• Noah Purifoy, Hanging Tree, 1990, mixed media, 52 × 40". © Noah Purifoy Foundation.

    Noah Purifoy, Hanging Tree, 1990, mixed media, 52 × 40". © Noah Purifoy Foundation.

    “Noah Purifoy: Junk Dada”

    Los Angeles County Museum of Art (LACMA)
    5905 Wilshire Boulevard
    June 7, 2015–February 28, 2016

    Curated by Franklin Sirmans and Yael Lipschutz

    This exhibition reevaluates the vital yet understudied practice of Noah Purifoy (1917–2004), an artist and activist whose melding of collage and community outreach would influence numerous succeeding practitioners. Born in Alabama, Purifoy moved in 1950 to Southern California, where he would execute his signature 1966 exhibition “66 Signs of Neon,” whose works Purifoy and others crafted from the debris of the previous year’s Watts rebellion, and the sprawling constellation of assemblages (1989–2004) that comprise his Joshua Tree Outdoor Desert Art Museum. “Junk Dada” will feature a selection of modes from Purifoy’s diverse oeuvre, from collages to sculptures to installations, and promises to assert his importance within histories of the found object. The accompanying catalogue will include an interview with Purifoy; essays by colleagues, critics, and historians; and a never-before-published portfolio of the artist’s photography.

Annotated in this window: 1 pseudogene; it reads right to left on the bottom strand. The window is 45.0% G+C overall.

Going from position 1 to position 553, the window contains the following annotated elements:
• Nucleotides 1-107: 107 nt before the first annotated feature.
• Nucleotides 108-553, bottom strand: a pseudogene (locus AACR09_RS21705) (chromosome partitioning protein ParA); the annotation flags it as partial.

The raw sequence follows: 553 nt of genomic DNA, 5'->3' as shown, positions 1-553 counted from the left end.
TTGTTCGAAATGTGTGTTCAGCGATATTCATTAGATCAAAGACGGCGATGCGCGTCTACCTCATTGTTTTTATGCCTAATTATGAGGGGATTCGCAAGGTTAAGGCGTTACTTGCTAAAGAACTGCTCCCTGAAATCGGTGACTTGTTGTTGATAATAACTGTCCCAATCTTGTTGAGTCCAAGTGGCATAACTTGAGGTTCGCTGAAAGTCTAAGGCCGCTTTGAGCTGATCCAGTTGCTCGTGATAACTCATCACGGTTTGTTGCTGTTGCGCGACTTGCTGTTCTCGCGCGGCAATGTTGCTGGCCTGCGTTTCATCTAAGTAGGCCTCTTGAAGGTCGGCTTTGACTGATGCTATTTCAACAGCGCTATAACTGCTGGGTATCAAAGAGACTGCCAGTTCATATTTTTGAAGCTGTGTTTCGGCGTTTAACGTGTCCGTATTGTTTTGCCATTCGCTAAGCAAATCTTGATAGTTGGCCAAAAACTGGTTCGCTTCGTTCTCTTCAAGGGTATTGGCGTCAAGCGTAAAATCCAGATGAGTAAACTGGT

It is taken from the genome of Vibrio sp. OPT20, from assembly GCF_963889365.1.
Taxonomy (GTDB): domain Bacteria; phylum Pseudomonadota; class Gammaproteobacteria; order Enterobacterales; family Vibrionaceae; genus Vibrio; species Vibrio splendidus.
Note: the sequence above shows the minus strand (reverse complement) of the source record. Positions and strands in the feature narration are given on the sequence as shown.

• “Perfect Likeness: Photography and Composition”

    Hammer Museum
    10899 Wilshire Boulevard
    June 20–September 13, 2015

    Curated by Russell Ferguson

    In his seminal 1972 essay “Understanding a Photograph,” John Berger wrote that “composition in the profound, formative sense of the word cannot enter into photography.” Such questions regarding the medium’s essential characteristics, its capabilities, and its “proper task” have been continually contested since its advent nearly two hundred years ago. But as photographic imagery becomes embedded within an ever-proliferating array of visual spaces, the contemporary viewer is even harder pressed to isolate and articulate the photograph’s distinguishing qualities. Ferguson’s exacting and conceptually ambitious exhibition will consider the possibility of rigorous and intentional composition in the work of such prominent contemporary photographers as Stan Douglas, Annette Kelm, Barbara Probst, Jeff Wall, and Christopher Williams. Featuring more than fifty photographs by some two dozen artists, this exhibition promises to explore the narrative repercussions of deliberate formal intervention.